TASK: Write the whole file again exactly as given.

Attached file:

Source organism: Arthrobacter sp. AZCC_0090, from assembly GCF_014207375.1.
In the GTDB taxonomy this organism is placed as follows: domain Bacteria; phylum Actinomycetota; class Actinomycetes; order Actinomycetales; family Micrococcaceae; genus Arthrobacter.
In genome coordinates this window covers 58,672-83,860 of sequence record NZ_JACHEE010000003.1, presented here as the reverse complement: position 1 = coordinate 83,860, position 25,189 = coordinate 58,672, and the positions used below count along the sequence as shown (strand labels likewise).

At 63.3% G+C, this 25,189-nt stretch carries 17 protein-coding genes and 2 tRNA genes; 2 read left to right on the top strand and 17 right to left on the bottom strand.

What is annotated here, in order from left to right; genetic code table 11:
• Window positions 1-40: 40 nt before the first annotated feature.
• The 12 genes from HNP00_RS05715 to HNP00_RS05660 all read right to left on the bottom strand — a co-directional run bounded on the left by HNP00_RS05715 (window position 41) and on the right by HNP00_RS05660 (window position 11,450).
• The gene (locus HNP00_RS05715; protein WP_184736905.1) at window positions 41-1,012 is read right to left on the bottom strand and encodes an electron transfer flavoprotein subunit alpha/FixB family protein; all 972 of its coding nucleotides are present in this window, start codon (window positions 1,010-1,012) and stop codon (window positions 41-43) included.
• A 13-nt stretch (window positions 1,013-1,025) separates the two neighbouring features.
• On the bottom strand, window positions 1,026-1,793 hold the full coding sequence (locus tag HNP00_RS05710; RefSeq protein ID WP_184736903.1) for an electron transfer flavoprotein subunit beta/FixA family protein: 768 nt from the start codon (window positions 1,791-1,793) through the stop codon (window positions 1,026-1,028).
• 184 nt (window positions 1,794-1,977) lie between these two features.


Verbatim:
Source organism: Arthrobacter sp. AZCC_0090, from assembly GCF_014207375.1.
In the GTDB taxonomy this organism is placed as follows: domain Bacteria; phylum Actinomycetota; class Actinomycetes; order Actinomycetales; family Micrococcaceae; genus Arthrobacter.
In genome coordinates this window covers 58,672-83,860 of sequence record NZ_JACHEE010000003.1, presented here as the reverse complement: position 1 = coordinate 83,860, position 25,189 = coordinate 58,672, and the positions used below count along the sequence as shown (strand labels likewise).

At 63.3% G+C, this 25,189-nt stretch carries 17 protein-coding genes and 2 tRNA genes; 2 read left to right on the top strand and 17 right to left on the bottom strand.

What is annotated here, in order from left to right; genetic code table 11:
• Window positions 1-40: 40 nt before the first annotated feature.
• The 12 genes from HNP00_RS05715 to HNP00_RS05660 all read right to left on the bottom strand — a co-directional run bounded on the left by HNP00_RS05715 (window position 41) and on the right by HNP00_RS05660 (window position 11,450).
• The gene (locus HNP00_RS05715; protein WP_184736905.1) at window positions 41-1,012 is read right to left on the bottom strand and encodes an electron transfer flavoprotein subunit alpha/FixB family protein; all 972 of its coding nucleotides are present in this window, start codon (window positions 1,010-1,012) and stop codon (window positions 41-43) included.
• A 13-nt stretch (window positions 1,013-1,025) separates the two neighbouring features.
• On the bottom strand, window positions 1,026-1,793 hold the full coding sequence (locus tag HNP00_RS05710; RefSeq protein ID WP_184736903.1) for an electron transfer flavoprotein subunit beta/FixA family protein: 768 nt from the start codon (window positions 1,791-1,793) through the stop codon (window positions 1,026-1,028).
• 184 nt (window positions 1,794-1,977) lie between these two features.